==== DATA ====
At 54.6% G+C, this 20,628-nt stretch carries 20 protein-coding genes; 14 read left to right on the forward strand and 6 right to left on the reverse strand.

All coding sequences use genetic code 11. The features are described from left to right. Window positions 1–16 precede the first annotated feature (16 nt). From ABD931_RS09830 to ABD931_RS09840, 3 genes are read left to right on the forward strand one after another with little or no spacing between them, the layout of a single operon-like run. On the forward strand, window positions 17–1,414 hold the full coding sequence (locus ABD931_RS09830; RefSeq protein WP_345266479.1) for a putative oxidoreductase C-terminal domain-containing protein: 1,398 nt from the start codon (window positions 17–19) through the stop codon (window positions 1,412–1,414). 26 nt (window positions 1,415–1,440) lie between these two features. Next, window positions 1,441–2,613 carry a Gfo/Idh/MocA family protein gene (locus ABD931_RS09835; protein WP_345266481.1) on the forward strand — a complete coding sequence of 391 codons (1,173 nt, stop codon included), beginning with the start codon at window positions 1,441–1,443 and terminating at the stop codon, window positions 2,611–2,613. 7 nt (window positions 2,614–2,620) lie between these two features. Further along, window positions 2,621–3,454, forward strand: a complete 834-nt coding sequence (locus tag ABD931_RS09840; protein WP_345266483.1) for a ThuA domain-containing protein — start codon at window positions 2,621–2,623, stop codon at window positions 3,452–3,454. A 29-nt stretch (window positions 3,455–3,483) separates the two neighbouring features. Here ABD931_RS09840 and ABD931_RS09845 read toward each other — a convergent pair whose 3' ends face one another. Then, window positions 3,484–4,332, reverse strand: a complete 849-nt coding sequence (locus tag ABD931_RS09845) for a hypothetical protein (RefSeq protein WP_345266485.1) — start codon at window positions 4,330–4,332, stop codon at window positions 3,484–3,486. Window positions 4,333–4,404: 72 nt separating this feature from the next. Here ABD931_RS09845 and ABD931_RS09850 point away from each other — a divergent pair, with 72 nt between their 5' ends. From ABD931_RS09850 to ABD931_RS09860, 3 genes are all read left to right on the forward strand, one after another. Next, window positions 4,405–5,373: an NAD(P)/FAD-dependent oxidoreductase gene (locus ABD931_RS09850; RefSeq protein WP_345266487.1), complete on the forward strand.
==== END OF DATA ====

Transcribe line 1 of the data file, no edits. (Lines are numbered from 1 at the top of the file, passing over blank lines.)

At 54.6% G+C, this 20,628-nt stretch carries 20 protein-coding genes; 14 read left to right on the forward strand and 6 right to left on the reverse strand.